All combo/square

They are the best. Most times I don’t even need to pre-drill either.
I forgot about the 5/8's that I use. Here are my screws.

This is the one I use the most:
6 x 1/2 in. Wood Screws, Truss Head, Black, Combo Drive
https://www.mcfeelys.com/6-x-1-2-in...ad-black-combo-drive-qty-1000-0604-trb-m.html

I use this for most sawtooth hangers and turn buttons. I use a combo drive here as the CX will need to partially unscrew turn buttons.



I use this one on frames that are too skinny for the one above. I Also carry this one in a #4 x 3/8 in. for those really thin frames.
4 x 1/2 in. Wood Screws, Unplated Steel, Flat Head, Square Drive
https://www.mcfeelys.com/4-x-1-2-in-wood-screws-unplated-steel-flat-head-square-drive-qty-1000.html




I use these on heavier frames both for sawtooth and Wall Buddies.
6 x 5/8 in. SPAX Interior Wood Screws, Pan Head, Clear Zinc Plated
https://www.mcfeelys.com/6-x-5-8-sp...d-clear-zinc-plated-combo-drive-qty-1000.html



The first one I use many thousands a year. The other 2 less than a thousand a year.
 
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CHolt

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Use a piece of tape to make a flag on the shank of your drill bit to gauge the depth of your pilot hole. Many of you probably already know this trick.
 

Attachments

wvframer

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I use that tape trick. I thought I was brilliant but discovered people have been doing it as long as there have been drills!:)

I actually have a drill accessory for that, but it is in the drawer and the tape is right there.

Larry, I surely must have seen combo drive screws before, but didn't know what I was looking at. I can shut down now, I learned something new today!
 

Larry Peterson

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I use that tape trick. I thought I was brilliant but discovered people have been doing it as long as there have been drills!:)

I actually have a drill accessory for that, but it is in the drawer and the tape is right there.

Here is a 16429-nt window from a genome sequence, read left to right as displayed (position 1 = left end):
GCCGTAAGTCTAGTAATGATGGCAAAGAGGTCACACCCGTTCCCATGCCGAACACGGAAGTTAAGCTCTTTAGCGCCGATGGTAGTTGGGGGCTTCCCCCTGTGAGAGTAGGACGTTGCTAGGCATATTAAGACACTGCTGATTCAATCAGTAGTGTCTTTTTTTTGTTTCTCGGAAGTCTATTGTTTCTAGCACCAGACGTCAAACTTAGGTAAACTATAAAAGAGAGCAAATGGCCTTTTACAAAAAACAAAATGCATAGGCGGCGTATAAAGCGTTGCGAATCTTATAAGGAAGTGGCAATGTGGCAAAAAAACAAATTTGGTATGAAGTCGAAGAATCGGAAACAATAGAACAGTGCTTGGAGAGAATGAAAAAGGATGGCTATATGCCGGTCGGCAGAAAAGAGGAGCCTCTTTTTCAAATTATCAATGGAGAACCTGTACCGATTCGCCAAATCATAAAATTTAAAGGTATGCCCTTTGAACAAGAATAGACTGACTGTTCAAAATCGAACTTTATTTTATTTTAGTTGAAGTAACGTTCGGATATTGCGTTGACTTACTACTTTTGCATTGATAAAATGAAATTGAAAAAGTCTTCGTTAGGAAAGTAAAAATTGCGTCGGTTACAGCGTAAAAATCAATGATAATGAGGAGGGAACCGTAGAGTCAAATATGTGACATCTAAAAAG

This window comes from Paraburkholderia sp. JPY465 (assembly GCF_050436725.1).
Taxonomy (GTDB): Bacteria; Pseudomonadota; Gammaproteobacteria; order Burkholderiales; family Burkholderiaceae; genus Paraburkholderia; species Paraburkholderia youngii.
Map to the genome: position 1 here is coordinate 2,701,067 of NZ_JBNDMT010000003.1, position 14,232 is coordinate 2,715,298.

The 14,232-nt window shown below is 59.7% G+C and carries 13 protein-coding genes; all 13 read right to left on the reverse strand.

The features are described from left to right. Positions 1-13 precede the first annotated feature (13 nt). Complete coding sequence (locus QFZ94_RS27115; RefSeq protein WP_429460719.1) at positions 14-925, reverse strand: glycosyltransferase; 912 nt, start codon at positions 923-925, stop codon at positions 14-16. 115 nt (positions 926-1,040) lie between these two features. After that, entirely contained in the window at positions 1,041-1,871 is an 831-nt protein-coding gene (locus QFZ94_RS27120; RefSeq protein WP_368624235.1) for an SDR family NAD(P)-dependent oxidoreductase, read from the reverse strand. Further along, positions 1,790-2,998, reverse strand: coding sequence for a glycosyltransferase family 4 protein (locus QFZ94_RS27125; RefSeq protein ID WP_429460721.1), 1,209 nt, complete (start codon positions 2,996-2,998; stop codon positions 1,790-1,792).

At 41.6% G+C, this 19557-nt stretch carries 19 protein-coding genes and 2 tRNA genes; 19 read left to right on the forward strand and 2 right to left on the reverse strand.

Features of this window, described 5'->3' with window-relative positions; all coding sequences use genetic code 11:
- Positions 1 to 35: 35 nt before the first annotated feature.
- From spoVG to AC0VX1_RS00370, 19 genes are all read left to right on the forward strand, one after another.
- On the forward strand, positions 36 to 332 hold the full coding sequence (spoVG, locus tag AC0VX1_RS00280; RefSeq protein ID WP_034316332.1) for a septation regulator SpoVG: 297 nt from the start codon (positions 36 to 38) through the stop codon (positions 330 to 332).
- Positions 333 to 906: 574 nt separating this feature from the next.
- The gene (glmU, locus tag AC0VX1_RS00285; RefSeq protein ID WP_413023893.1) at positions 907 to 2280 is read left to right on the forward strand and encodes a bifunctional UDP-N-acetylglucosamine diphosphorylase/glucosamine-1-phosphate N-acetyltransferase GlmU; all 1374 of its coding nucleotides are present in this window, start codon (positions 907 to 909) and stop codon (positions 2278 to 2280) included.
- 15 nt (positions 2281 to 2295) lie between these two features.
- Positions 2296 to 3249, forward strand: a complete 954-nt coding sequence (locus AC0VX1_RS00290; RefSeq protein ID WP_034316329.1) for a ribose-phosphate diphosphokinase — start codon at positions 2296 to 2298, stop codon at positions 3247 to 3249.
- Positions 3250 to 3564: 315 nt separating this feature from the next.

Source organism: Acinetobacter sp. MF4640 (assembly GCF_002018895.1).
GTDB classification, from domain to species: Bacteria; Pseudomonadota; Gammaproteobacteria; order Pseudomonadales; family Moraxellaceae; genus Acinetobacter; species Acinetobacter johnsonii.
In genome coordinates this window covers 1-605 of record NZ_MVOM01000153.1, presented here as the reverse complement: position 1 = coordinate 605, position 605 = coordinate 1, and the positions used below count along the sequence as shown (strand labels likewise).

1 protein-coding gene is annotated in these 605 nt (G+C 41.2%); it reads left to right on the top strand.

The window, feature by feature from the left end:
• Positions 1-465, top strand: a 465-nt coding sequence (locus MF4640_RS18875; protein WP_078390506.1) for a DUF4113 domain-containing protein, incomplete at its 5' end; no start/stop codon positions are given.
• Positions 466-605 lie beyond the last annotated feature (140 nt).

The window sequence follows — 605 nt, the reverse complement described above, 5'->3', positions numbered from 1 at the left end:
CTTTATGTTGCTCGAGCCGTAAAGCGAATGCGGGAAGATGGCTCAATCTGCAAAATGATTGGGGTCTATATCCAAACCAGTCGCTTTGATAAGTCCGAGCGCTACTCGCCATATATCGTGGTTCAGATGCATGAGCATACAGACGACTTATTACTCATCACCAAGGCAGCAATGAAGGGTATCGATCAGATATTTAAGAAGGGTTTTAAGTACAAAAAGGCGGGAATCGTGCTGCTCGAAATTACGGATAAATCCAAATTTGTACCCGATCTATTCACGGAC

Larry, I surely must have seen combo drive screws before, but didn't know what I was looking at. I can shut down now, I learned something new today!
I prefer the tape. Its easier to move it up or down depending on the moulding.

I prefer the square drive over the combo. The square drive stays on the drill bit better but most folk don't have a square drive bit at home so I use the combos. I drive it with the square drive bit and they can loosen the turn button using a phillips.
 

wpfay

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What's a Gimlet you ask?

Dry Gin and Rose's Lime water.

As far as pre-drilling, is use my father's old hand crank Stanley drill. It was part of a kid's tool kit he got at age 12 in 1931. I have the torpedo level that came with the kit as well.
I put a wrap of tape on the the bit for depth measurement.
 
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wvframer

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I would rather drink one than use one. Those Stanley hand drills are probably pretty valuable now.

I have a cheapo gimlet that came in a kids tool kit when I was 8 or 9 yo. It is about 4 1/2 inches long and has a nice threaded end and a cast red plastic handle. I keep meaning to buy something new that seems more appropriate for a professional.
 

wvframer

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So, Ylva are those things sharp enough that you don't need to drill pilot holes?
 

Ylva

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I usually poke with awl. But sometimes I use the screw itself for the poke. (Very professional lingo here)

Hardwoods I still predrill. Anything else, I have yet to see any split wood without really predrilling
 

wvframer

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Frankly, I am seeing so much snot wood that I can practically push the screw in sometimes. I do use an awl for those.

But I do pilot holes for any hardwoods. I still do a fair amount of maple and the occasional walnut.

Those screws look like they would just drill right into most woods.
 
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Ylva

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They do! If I’m lazy...which of course I’m never. Ummmm, I use awl for hardwoods and use those screws.